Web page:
Strays has enormous potential as an R-rated talking dog movie. Rather than live up to that, it spends 90-minutes letting viewers know they’re watching an R-rated talking dog movie.

Dogs drop f-bombs. They discuss their genitalia. They use their genitalia. That becomes the joke. Over and over and over. In moderation, this carries impact. Strays doesn’t understand that, and watching it is comparable to reading a script written by a hormonal 13-year-old kid who just earned the right to say things that were previously off-limit.

Strays IS that generic talking dog movie, just one without restriction

It’s like Strays is so excited to be (sorry) off the leash, there’s no sense of when to stop. Strays knows how to be funny. Three or four scenes work marvelously well, even in their comic extremes. Trapped inside a dog shelter, the team of four misfit hero hounds devise two plans to escape, both of them hysterically funny for their crudeness. Then it returns to hollow R-rated dialog for the sake of it before finish dog lovers will undoubtedly cheer for, albeit when acknowledging Strays’ ludicrous tone.

Mistakes were made. By whom and what phase of Strays’ development isn’t known. Maybe the voice cast pushed for the repetitive language. Maybe it’s the script. Maybe it’s director choice. Regardless, the end product suffers. It’s similar to Goon, a raw, raunchy, expletive-laden hockey flick undone by a similar freedom afforded by the R-rating. That said, Goon was a better movie.

When Strays tries to have heart (the sappy epilogue) it never works because Strays never establishes a world where anyone is happy. Other than one kid, dog and human alike live with their misery (and only misery). That’s funny in the proper environment, but that’s not Strays. Instead, an entire scene is dedicated to dogs peeing on themselves, because “ha ha, dogs pee on stuff.” Or, “ha ha, dogs hate the mailman,” another joke wasted on anyone over the age of twelve.

In remembering what Strays does, it’s clearer where the issue lies – it’s every generic talking dog movie, played with broader real world circumstances, but Strays never eyes the parody or satire that seems so clear. Instead, Strays IS that generic talking dog movie, just one without restriction, which on paper sounds like a riot. In execution, Strays tanks with only a few exceptions.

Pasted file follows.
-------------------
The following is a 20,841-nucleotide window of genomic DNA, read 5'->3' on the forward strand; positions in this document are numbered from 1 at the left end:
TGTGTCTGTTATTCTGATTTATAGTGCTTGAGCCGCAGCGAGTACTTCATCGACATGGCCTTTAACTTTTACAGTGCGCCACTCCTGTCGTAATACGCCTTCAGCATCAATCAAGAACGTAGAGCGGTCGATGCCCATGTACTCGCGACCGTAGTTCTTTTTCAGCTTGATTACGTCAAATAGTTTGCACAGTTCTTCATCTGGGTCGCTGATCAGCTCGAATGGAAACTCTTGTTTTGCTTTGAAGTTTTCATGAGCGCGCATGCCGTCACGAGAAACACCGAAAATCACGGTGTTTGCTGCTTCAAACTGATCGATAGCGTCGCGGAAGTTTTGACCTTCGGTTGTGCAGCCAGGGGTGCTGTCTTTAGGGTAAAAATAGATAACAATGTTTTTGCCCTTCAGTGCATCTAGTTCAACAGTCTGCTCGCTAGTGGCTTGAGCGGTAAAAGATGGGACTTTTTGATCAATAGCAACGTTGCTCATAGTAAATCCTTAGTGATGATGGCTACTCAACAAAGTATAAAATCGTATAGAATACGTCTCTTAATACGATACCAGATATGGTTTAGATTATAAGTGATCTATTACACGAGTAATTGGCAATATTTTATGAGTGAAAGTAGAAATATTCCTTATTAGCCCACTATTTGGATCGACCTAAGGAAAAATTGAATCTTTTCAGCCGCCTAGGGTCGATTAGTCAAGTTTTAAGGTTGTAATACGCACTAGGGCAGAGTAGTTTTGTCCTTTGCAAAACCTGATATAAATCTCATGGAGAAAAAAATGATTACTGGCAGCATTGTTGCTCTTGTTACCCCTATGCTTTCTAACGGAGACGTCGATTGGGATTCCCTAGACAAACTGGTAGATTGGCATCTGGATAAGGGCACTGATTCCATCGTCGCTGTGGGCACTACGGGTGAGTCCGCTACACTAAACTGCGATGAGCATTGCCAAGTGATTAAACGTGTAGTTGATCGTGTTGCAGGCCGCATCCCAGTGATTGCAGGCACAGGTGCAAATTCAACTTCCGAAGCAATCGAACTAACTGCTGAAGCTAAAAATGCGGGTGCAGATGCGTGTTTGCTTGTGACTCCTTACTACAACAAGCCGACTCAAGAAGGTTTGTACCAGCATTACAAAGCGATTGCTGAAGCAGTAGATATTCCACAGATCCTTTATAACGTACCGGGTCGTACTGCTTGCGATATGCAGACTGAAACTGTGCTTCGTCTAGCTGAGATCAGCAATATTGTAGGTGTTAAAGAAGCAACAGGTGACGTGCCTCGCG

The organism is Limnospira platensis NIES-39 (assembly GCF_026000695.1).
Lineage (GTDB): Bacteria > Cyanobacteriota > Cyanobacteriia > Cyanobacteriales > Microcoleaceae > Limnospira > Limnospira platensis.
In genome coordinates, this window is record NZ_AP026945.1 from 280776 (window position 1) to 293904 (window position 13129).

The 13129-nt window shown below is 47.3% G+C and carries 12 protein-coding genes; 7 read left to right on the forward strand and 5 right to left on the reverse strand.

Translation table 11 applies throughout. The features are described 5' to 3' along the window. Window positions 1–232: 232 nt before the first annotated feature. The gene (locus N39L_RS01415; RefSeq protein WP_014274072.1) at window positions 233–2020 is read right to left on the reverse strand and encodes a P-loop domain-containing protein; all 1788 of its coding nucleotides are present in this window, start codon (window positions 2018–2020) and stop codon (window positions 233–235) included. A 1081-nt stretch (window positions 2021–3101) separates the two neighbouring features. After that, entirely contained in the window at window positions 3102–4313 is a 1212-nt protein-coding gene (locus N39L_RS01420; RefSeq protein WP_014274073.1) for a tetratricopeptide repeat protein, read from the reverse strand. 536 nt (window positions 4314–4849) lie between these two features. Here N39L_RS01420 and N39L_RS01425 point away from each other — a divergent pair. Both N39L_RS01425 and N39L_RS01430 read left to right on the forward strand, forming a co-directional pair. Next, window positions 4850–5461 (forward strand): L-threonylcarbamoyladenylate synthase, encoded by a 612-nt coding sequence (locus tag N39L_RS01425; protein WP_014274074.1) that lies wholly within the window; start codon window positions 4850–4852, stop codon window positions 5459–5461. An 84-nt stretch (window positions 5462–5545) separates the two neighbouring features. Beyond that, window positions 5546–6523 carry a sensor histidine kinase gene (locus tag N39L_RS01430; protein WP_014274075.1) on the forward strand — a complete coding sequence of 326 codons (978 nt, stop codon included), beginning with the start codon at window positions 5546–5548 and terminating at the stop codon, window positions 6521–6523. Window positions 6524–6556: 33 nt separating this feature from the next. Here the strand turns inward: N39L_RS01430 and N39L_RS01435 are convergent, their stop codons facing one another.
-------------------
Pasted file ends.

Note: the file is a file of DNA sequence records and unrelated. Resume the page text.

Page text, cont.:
Pedestrian, clean digital video shows generally great detail, although sharpness isn’t exciting. Free from nearly all noise, Strays doesn’t challenge the encode at any point. Texture on the dogs and people makes it through uninhibited.

Flat color reproduction rarely sparks any interest. Primaries lack spunk, but Strays has enough potency to appease most viewers.

Contrast and depth rate as Strays best asset, generating deep black shadows in dangerous alleyways and great brightness in sunnier circumstances. That’s great. The rest is just… okay.


DTS-HD hosts the equally fine if unremarkable audio. Stereos split the dialog in spots, revealing some channel separation. The soundstage sees little full use.

The soundtrack rumbles a bit in the low-end. A fireworks display nails the purpose of sound design though, amplifying bass to make the moment truly terrifying for the dogs. They also spread to each speaker.


A commentary from director/producer John Greenbaum and screenwriter/producer Dan Perrault is the deepest bonus here. Six featurettes are generally fluff material, focused on the cast, the dogs, and a general making-of.

Full disclosure: This Blu-ray was provided by the label for review. This has not materially affected DoBlu’s editorial process. For information on how we handle all review material, please visit DoBlu’s about us page.

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Strays lives up to none of its enormous potential, trying too hard to shock for every laugh.

User Review
3 (1 vote)

The following six screen shots serve as samples for our subscription-exclusive set of 35 full resolution, uncompressed HD screen shots ripped directly from the Blu-ray:

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